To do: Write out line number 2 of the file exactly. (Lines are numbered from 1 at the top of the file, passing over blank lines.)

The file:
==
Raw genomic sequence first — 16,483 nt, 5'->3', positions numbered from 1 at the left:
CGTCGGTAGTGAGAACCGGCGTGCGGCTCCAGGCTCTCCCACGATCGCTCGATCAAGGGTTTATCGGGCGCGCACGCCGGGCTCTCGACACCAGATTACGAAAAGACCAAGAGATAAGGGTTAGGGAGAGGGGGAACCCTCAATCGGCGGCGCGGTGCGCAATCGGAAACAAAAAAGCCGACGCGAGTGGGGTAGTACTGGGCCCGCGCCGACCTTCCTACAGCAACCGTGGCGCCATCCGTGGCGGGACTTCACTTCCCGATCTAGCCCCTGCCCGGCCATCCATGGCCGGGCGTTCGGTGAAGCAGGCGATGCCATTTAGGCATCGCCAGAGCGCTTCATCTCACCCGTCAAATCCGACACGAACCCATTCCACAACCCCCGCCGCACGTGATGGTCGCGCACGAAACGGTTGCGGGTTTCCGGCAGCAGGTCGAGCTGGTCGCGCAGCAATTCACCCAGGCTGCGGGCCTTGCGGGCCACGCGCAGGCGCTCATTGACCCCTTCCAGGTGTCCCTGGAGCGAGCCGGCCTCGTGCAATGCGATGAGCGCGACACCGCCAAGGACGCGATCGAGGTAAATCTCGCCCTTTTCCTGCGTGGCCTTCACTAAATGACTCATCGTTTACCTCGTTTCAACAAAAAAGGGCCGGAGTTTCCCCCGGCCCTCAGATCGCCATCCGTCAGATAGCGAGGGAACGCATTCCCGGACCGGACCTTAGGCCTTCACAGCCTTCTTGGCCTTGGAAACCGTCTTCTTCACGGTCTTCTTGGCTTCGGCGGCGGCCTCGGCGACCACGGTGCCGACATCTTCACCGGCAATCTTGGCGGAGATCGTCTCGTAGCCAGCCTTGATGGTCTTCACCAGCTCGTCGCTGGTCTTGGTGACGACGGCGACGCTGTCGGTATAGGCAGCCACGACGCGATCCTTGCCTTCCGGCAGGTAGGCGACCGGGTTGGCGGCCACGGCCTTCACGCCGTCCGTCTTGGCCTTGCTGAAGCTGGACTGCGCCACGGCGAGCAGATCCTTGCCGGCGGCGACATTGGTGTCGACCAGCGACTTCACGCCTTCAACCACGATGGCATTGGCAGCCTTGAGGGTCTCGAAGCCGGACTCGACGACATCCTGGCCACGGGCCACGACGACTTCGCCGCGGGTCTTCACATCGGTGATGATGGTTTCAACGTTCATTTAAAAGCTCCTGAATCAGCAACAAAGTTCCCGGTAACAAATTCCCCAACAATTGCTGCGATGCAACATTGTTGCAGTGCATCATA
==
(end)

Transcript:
CGTCGGTAGTGAGAACCGGCGTGCGGCTCCAGGCTCTCCCACGATCGCTCGATCAAGGGTTTATCGGGCGCGCACGCCGGGCTCTCGACACCAGATTACGAAAAGACCAAGAGATAAGGGTTAGGGAGAGGGGGAACCCTCAATCGGCGGCGCGGTGCGCAATCGGAAACAAAAAAGCCGACGCGAGTGGGGTAGTACTGGGCCCGCGCCGACCTTCCTACAGCAACCGTGGCGCCATCCGTGGCGGGACTTCACTTCCCGATCTAGCCCCTGCCCGGCCATCCATGGCCGGGCGTTCGGTGAAGCAGGCGATGCCATTTAGGCATCGCCAGAGCGCTTCATCTCACCCGTCAAATCCGACACGAACCCATTCCACAACCCCCGCCGCACGTGATGGTCGCGCACGAAACGGTTGCGGGTTTCCGGCAGCAGGTCGAGCTGGTCGCGCAGCAATTCACCCAGGCTGCGGGCCTTGCGGGCCACGCGCAGGCGCTCATTGACCCCTTCCAGGTGTCCCTGGAGCGAGCCGGCCTCGTGCAATGCGATGAGCGCGACACCGCCAAGGACGCGATCGAGGTAAATCTCGCCCTTTTCCTGCGTGGCCTTCACTAAATGACTCATCGTTTACCTCGTTTCAACAAAAAAGGGCCGGAGTTTCCCCCGGCCCTCAGATCGCCATCCGTCAGATAGCGAGGGAACGCATTCCCGGACCGGACCTTAGGCCTTCACAGCCTTCTTGGCCTTGGAAACCGTCTTCTTCACGGTCTTCTTGGCTTCGGCGGCGGCCTCGGCGACCACGGTGCCGACATCTTCACCGGCAATCTTGGCGGAGATCGTCTCGTAGCCAGCCTTGATGGTCTTCACCAGCTCGTCGCTGGTCTTGGTGACGACGGCGACGCTGTCGGTATAGGCAGCCACGACGCGATCCTTGCCTTCCGGCAGGTAGGCGACCGGGTTGGCGGCCACGGCCTTCACGCCGTCCGTCTTGGCCTTGCTGAAGCTGGACTGCGCCACGGCGAGCAGATCCTTGCCGGCGGCGACATTGGTGTCGACCAGCGACTTCACGCCTTCAACCACGATGGCATTGGCAGCCTTGAGGGTCTCGAAGCCGGACTCGACGACATCCTGGCCACGGGCCACGACGACTTCGCCGCGGGTCTTCACATCGGTGATGATGGTTTCAACGTTCATTTAAAAGCTCCTGAATCAGCAACAAAGTTCCCGGTAACAAATTCCCCAACAATTGCTGCGATGCAACATTGTTGCAGTGCATCATA